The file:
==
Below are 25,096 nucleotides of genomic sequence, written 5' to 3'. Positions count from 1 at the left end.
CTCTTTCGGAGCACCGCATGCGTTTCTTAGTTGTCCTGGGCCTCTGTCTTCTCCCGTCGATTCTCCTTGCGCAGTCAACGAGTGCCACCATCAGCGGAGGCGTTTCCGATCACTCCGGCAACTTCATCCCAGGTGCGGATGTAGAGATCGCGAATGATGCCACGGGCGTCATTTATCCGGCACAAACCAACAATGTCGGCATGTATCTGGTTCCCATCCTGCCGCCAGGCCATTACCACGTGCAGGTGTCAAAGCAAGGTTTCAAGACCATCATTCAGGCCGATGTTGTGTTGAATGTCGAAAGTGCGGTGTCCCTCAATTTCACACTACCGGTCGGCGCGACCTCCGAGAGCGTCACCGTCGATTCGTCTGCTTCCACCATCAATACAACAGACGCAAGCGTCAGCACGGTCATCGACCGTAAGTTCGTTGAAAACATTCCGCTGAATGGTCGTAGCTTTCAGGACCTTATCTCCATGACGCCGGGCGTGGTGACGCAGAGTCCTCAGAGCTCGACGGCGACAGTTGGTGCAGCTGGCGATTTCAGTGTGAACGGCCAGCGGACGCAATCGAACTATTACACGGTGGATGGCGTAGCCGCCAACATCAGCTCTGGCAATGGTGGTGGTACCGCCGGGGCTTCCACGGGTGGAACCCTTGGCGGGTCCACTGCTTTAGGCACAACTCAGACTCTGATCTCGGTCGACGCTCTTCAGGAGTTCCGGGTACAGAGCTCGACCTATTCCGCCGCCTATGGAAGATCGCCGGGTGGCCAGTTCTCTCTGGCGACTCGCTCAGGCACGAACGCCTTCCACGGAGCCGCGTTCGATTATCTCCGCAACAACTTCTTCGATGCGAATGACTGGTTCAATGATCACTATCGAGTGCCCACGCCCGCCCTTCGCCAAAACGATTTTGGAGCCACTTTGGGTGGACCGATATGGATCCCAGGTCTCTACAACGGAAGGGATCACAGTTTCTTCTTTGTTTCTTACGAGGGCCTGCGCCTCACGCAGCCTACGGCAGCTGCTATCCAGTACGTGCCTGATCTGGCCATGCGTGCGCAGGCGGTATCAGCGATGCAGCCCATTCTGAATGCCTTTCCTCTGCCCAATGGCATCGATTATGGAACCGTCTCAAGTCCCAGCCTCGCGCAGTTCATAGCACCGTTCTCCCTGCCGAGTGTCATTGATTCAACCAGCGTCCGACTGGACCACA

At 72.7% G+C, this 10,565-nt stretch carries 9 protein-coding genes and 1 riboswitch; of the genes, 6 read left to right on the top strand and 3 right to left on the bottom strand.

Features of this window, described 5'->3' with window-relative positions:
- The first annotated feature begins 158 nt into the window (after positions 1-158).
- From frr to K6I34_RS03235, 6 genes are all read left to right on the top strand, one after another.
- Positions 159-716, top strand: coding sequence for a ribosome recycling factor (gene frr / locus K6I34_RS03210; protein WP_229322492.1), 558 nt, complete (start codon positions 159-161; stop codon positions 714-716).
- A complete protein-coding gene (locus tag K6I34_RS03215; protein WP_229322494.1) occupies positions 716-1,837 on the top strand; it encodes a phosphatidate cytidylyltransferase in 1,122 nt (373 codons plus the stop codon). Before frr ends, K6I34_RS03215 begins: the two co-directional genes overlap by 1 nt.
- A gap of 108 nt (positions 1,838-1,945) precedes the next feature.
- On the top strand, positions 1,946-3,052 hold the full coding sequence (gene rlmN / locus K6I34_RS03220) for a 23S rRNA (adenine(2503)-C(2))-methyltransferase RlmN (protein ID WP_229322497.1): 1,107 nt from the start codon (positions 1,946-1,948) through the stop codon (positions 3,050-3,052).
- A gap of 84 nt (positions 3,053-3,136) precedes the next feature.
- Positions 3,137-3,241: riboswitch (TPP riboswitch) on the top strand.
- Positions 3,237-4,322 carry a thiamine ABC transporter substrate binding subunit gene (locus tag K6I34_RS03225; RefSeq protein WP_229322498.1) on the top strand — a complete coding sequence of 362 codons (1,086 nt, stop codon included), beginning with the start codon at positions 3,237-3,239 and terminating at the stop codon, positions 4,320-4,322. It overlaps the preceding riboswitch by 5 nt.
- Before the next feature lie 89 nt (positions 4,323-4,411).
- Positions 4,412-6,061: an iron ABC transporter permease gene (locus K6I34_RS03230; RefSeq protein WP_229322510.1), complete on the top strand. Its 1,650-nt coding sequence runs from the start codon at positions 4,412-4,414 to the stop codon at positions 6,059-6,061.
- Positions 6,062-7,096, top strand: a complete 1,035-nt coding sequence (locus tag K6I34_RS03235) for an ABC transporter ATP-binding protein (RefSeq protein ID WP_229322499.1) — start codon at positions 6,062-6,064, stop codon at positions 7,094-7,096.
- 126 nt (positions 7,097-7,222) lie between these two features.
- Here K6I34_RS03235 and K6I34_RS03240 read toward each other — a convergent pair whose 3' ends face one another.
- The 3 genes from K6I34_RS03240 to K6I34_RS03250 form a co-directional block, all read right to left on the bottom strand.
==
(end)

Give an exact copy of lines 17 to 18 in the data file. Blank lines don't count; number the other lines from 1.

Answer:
- 126 nt (positions 7,097-7,222) lie between these two features.
- Here K6I34_RS03235 and K6I34_RS03240 read toward each other — a convergent pair whose 3' ends face one another.